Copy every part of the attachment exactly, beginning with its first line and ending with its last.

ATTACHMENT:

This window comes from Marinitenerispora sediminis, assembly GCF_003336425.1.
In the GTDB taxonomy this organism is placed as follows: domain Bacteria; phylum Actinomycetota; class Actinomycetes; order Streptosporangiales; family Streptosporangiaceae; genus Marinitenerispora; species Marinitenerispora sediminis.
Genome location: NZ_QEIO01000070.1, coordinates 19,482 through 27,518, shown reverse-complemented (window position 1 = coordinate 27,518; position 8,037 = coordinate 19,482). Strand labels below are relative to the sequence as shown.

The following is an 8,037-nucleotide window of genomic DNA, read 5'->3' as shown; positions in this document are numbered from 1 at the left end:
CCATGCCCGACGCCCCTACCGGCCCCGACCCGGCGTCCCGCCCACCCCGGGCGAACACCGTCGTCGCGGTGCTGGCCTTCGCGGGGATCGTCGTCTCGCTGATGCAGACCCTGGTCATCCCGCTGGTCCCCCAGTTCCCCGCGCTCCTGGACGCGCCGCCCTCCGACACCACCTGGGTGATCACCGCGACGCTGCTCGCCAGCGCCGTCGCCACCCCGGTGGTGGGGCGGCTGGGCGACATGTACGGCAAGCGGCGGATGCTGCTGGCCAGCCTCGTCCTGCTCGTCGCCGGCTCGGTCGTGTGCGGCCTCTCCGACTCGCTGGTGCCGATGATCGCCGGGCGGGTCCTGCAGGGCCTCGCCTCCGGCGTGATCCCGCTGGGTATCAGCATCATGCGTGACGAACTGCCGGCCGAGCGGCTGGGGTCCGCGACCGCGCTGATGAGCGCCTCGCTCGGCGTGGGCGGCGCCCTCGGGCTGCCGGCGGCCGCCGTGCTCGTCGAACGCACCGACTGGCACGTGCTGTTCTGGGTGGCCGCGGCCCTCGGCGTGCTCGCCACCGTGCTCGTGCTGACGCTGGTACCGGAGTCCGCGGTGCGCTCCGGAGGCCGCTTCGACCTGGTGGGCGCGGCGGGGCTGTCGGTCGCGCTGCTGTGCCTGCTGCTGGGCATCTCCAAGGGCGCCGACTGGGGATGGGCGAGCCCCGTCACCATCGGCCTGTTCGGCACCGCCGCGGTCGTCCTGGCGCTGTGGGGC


This window comes from Marinitenerispora sediminis, assembly GCF_003336425.1.
In the GTDB taxonomy this organism is placed as follows: domain Bacteria; phylum Actinomycetota; class Actinomycetes; order Streptosporangiales; family Streptosporangiaceae; genus Marinitenerispora; species Marinitenerispora sediminis.
Genome location: NZ_QEIO01000070.1, coordinates 19,482 through 27,518, shown reverse-complemented (window position 1 = coordinate 27,518; position 8,037 = coordinate 19,482). Strand labels below are relative to the sequence as shown.

The following is an 8,037-nucleotide window of genomic DNA, read 5'->3' as shown; positions in this document are numbered from 1 at the left end:
CCATGCCCGACGCCCCTACCGGCCCCGACCCGGCGTCCCGCCCACCCCGGGCGAACACCGTCGTCGCGGTGCTGGCCTTCGCGGGGATCGTCGTCTCGCTGATGCAGACCCTGGTCATCCCGCTGGTCCCCCAGTTCCCCGCGCTCCTGGACGCGCCGCCCTCCGACACCACCTGGGTGATCACCGCGACGCTGCTCGCCAGCGCCGTCGCCACCCCGGTGGTGGGGCGGCTGGGCGACATGTACGGCAAGCGGCGGATGCTGCTGGCCAGCCTCGTCCTGCTCGTCGCCGGCTCGGTCGTGTGCGGCCTCTCCGACTCGCTGGTGCCGATGATCGCCGGGCGGGTCCTGCAGGGCCTCGCCTCCGGCGTGATCCCGCTGGGTATCAGCATCATGCGTGACGAACTGCCGGCCGAGCGGCTGGGGTCCGCGACCGCGCTGATGAGCGCCTCGCTCGGCGTGGGCGGCGCCCTCGGGCTGCCGGCGGCCGCCGTGCTCGTCGAACGCACCGACTGGCACGTGCTGTTCTGGGTGGCCGCGGCCCTCGGCGTGCTCGCCACCGTGCTCGTGCTGACGCTGGTACCGGAGTCCGCGGTGCGCTCCGGAGGCCGCTTCGACCTGGTGGGCGCGGCGGGGCTGTCGGTCGCGCTGCTGTGCCTGCTGCTGGGCATCTCCAAGGGCGCCGACTGGGGATGGGCGAGCCCCGTCACCATCGGCCTGTTCGGCACCGCCGCGGTCGTCCTGGCGCTGTGGGGC